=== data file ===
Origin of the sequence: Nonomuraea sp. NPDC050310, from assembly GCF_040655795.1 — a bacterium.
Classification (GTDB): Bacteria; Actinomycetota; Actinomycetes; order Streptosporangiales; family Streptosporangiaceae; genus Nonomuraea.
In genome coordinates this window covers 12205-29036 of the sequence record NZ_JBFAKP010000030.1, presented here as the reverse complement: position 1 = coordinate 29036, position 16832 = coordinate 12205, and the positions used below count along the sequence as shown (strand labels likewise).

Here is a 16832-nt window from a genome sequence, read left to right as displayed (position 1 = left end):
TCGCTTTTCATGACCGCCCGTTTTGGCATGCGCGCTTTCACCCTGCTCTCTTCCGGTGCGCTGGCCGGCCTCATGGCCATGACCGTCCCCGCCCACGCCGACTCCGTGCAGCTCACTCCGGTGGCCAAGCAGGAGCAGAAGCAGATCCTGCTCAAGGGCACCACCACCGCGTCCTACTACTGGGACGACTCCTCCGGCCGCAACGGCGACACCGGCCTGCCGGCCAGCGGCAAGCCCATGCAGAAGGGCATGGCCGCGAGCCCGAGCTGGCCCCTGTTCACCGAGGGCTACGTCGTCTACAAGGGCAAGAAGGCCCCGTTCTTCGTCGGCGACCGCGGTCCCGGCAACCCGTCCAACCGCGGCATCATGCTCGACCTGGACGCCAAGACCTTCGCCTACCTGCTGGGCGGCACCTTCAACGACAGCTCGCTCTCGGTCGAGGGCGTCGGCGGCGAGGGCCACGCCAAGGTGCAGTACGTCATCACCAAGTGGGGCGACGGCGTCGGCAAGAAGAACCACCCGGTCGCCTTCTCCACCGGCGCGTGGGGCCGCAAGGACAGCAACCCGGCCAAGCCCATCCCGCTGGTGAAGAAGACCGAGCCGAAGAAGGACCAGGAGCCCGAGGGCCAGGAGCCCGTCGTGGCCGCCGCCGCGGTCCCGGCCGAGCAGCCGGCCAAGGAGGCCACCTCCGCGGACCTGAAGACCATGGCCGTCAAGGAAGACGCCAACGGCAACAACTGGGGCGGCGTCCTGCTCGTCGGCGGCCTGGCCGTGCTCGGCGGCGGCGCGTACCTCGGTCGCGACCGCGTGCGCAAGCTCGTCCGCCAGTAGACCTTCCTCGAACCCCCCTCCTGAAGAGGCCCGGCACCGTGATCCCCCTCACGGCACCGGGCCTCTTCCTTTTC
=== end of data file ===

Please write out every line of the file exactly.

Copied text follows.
Origin of the sequence: Nonomuraea sp. NPDC050310, from assembly GCF_040655795.1 — a bacterium.
Classification (GTDB): Bacteria; Actinomycetota; Actinomycetes; order Streptosporangiales; family Streptosporangiaceae; genus Nonomuraea.
In genome coordinates this window covers 12205-29036 of the sequence record NZ_JBFAKP010000030.1, presented here as the reverse complement: position 1 = coordinate 29036, position 16832 = coordinate 12205, and the positions used below count along the sequence as shown (strand labels likewise).

Here is a 16832-nt window from a genome sequence, read left to right as displayed (position 1 = left end):
TCGCTTTTCATGACCGCCCGTTTTGGCATGCGCGCTTTCACCCTGCTCTCTTCCGGTGCGCTGGCCGGCCTCATGGCCATGACCGTCCCCGCCCACGCCGACTCCGTGCAGCTCACTCCGGTGGCCAAGCAGGAGCAGAAGCAGATCCTGCTCAAGGGCACCACCACCGCGTCCTACTACTGGGACGACTCCTCCGGCCGCAACGGCGACACCGGCCTGCCGGCCAGCGGCAAGCCCATGCAGAAGGGCATGGCCGCGAGCCCGAGCTGGCCCCTGTTCACCGAGGGCTACGTCGTCTACAAGGGCAAGAAGGCCCCGTTCTTCGTCGGCGACCGCGGTCCCGGCAACCCGTCCAACCGCGGCATCATGCTCGACCTGGACGCCAAGACCTTCGCCTACCTGCTGGGCGGCACCTTCAACGACAGCTCGCTCTCGGTCGAGGGCGTCGGCGGCGAGGGCCACGCCAAGGTGCAGTACGTCATCACCAAGTGGGGCGACGGCGTCGGCAAGAAGAACCACCCGGTCGCCTTCTCCACCGGCGCGTGGGGCCGCAAGGACAGCAACCCGGCCAAGCCCATCCCGCTGGTGAAGAAGACCGAGCCGAAGAAGGACCAGGAGCCCGAGGGCCAGGAGCCCGTCGTGGCCGCCGCCGCGGTCCCGGCCGAGCAGCCGGCCAAGGAGGCCACCTCCGCGGACCTGAAGACCATGGCCGTCAAGGAAGACGCCAACGGCAACAACTGGGGCGGCGTCCTGCTCGTCGGCGGCCTGGCCGTGCTCGGCGGCGGCGCGTACCTCGGTCGCGACCGCGTGCGCAAGCTCGTCCGCCAGTAGACCTTCCTCGAACCCCCCTCCTGAAGAGGCCCGGCACCGTGATCCCCCTCACGGCACCGGGCCTCTTCCTTTTC